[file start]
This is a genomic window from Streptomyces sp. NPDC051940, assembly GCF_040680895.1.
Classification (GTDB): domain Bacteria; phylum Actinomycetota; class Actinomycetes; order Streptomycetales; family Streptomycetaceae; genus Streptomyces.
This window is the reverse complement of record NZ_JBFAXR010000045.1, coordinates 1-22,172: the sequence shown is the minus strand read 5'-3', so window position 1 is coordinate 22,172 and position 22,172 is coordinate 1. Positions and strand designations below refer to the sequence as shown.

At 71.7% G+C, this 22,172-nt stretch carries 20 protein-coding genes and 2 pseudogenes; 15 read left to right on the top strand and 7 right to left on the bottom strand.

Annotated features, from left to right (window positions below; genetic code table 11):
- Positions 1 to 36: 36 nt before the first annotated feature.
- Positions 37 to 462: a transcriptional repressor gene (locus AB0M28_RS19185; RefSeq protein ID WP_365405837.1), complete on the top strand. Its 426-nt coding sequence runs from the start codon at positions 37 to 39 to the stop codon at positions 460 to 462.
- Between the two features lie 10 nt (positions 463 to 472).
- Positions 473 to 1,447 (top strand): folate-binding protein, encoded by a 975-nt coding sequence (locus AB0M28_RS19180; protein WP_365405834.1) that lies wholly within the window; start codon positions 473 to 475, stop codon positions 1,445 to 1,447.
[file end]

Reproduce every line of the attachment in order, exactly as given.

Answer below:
This is a genomic window from Streptomyces sp. NPDC051940, assembly GCF_040680895.1.
Classification (GTDB): domain Bacteria; phylum Actinomycetota; class Actinomycetes; order Streptomycetales; family Streptomycetaceae; genus Streptomyces.
This window is the reverse complement of record NZ_JBFAXR010000045.1, coordinates 1-22,172: the sequence shown is the minus strand read 5'-3', so window position 1 is coordinate 22,172 and position 22,172 is coordinate 1. Positions and strand designations below refer to the sequence as shown.

At 71.7% G+C, this 22,172-nt stretch carries 20 protein-coding genes and 2 pseudogenes; 15 read left to right on the top strand and 7 right to left on the bottom strand.

Annotated features, from left to right (window positions below; genetic code table 11):
- Positions 1 to 36: 36 nt before the first annotated feature.
- Positions 37 to 462: a transcriptional repressor gene (locus AB0M28_RS19185; RefSeq protein ID WP_365405837.1), complete on the top strand. Its 426-nt coding sequence runs from the start codon at positions 37 to 39 to the stop codon at positions 460 to 462.
- Between the two features lie 10 nt (positions 463 to 472).
- Positions 473 to 1,447 (top strand): folate-binding protein, encoded by a 975-nt coding sequence (locus AB0M28_RS19180; protein WP_365405834.1) that lies wholly within the window; start codon positions 473 to 475, stop codon positions 1,445 to 1,447.